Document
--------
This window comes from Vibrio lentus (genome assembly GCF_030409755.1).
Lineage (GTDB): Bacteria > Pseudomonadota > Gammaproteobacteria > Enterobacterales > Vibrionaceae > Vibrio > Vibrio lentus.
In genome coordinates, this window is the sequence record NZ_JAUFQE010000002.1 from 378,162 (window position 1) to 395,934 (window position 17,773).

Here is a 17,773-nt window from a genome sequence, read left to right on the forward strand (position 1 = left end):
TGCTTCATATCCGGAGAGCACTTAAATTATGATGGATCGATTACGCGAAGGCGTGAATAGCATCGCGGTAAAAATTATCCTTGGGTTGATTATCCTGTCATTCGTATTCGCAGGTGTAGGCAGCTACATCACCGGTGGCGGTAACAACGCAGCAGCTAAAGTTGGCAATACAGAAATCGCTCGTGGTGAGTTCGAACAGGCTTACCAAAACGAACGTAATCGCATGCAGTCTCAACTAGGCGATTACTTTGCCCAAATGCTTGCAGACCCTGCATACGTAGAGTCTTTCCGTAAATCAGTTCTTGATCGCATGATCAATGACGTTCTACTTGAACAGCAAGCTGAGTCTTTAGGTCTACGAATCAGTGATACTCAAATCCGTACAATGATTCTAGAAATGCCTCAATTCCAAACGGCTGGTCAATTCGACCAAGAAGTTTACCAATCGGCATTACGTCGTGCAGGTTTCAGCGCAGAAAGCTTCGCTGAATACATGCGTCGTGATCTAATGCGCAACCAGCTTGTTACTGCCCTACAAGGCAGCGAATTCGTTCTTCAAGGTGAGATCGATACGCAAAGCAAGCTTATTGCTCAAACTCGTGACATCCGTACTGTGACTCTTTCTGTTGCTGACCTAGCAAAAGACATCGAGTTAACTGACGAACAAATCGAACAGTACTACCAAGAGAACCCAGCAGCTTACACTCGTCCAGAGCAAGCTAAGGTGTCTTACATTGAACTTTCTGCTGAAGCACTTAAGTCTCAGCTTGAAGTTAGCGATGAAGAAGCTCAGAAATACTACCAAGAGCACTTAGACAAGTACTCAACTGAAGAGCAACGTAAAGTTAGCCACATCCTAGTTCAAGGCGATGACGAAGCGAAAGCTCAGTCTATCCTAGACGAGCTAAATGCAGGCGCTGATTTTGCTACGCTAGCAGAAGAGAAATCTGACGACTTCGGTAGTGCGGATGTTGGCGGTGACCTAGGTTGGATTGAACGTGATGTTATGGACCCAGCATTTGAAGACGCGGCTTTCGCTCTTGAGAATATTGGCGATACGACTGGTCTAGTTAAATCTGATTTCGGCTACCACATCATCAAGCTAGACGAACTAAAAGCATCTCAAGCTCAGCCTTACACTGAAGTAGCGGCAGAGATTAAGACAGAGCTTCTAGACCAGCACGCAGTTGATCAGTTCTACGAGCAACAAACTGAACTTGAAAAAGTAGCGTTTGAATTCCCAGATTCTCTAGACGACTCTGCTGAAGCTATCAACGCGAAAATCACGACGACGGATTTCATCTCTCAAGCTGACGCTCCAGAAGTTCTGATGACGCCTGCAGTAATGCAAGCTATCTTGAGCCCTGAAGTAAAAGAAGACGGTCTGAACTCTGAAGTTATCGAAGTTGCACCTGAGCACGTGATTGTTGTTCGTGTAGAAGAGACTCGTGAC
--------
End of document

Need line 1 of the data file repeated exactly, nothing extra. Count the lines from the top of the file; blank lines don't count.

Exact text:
This window comes from Vibrio lentus (genome assembly GCF_030409755.1).